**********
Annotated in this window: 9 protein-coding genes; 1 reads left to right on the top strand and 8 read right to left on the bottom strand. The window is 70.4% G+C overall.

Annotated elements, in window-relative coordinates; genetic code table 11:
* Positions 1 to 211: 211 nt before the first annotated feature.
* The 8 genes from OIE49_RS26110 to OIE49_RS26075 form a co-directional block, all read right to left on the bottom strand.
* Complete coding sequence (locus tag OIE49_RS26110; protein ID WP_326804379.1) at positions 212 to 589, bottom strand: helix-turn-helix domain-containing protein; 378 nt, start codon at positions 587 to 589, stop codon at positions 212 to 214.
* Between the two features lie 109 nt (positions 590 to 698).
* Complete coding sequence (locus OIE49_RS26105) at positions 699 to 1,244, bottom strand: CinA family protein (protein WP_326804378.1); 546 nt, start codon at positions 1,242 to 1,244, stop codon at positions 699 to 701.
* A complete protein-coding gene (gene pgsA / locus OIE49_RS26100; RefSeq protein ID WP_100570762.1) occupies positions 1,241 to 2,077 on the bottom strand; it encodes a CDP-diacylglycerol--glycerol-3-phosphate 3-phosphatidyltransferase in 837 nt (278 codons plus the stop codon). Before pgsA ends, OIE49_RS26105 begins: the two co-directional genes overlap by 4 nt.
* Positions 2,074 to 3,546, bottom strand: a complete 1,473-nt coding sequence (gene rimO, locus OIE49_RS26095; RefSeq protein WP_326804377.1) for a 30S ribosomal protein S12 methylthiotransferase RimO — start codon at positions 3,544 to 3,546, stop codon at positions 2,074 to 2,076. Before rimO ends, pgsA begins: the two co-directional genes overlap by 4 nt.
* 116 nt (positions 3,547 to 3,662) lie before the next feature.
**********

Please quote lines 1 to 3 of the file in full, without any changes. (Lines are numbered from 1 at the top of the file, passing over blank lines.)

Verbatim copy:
Annotated in this window: 9 protein-coding genes; 1 reads left to right on the top strand and 8 read right to left on the bottom strand. The window is 70.4% G+C overall.

Annotated elements, in window-relative coordinates; genetic code table 11:
* Positions 1 to 211: 211 nt before the first annotated feature.